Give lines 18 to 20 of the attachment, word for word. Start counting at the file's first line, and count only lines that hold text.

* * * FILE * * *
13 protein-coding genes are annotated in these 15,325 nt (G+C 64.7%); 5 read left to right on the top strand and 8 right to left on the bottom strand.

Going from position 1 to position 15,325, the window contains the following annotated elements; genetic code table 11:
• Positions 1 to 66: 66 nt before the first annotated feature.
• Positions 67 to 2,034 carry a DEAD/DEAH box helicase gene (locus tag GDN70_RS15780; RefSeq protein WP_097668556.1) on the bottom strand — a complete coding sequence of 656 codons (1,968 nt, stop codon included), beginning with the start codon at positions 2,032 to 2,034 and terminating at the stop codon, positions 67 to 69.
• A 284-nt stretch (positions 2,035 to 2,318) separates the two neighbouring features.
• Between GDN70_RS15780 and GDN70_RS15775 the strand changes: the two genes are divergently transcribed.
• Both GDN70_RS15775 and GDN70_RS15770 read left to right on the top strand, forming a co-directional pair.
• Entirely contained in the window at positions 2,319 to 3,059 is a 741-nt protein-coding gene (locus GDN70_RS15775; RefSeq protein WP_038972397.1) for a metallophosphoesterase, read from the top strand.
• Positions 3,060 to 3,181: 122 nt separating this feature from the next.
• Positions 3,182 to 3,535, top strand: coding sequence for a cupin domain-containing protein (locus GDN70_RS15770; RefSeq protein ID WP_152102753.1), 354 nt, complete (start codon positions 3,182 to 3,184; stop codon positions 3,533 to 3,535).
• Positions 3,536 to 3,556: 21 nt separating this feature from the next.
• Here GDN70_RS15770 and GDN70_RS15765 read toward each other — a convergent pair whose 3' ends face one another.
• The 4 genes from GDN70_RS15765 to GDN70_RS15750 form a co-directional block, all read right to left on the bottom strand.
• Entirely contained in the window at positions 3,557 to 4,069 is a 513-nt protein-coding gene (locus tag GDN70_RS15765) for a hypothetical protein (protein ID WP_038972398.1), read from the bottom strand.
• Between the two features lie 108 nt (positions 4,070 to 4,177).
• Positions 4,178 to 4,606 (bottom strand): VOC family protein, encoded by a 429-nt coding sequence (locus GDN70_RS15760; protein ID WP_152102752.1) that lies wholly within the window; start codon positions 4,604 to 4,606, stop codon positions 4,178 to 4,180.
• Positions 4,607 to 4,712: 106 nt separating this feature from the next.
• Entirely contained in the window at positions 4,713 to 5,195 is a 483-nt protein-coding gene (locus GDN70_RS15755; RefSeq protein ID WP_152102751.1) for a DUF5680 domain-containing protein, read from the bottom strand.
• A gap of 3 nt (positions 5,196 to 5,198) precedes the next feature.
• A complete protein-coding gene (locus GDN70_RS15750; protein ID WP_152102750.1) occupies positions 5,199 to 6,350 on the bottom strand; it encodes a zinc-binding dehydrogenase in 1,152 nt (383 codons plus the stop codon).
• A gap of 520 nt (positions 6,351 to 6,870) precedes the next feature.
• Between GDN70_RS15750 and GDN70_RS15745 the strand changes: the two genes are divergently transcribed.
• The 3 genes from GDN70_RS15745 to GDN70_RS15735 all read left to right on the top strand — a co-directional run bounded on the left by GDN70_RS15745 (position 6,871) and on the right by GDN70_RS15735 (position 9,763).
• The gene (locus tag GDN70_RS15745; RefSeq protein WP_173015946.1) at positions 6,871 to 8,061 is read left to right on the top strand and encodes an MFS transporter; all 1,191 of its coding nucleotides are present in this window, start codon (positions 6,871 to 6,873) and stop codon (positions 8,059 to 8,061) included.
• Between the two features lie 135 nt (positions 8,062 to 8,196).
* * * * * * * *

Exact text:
• Entirely contained in the window at positions 4,713 to 5,195 is a 483-nt protein-coding gene (locus GDN70_RS15755; RefSeq protein ID WP_152102751.1) for a DUF5680 domain-containing protein, read from the bottom strand.
• A gap of 3 nt (positions 5,196 to 5,198) precedes the next feature.
• A complete protein-coding gene (locus GDN70_RS15750; protein ID WP_152102750.1) occupies positions 5,199 to 6,350 on the bottom strand; it encodes a zinc-binding dehydrogenase in 1,152 nt (383 codons plus the stop codon).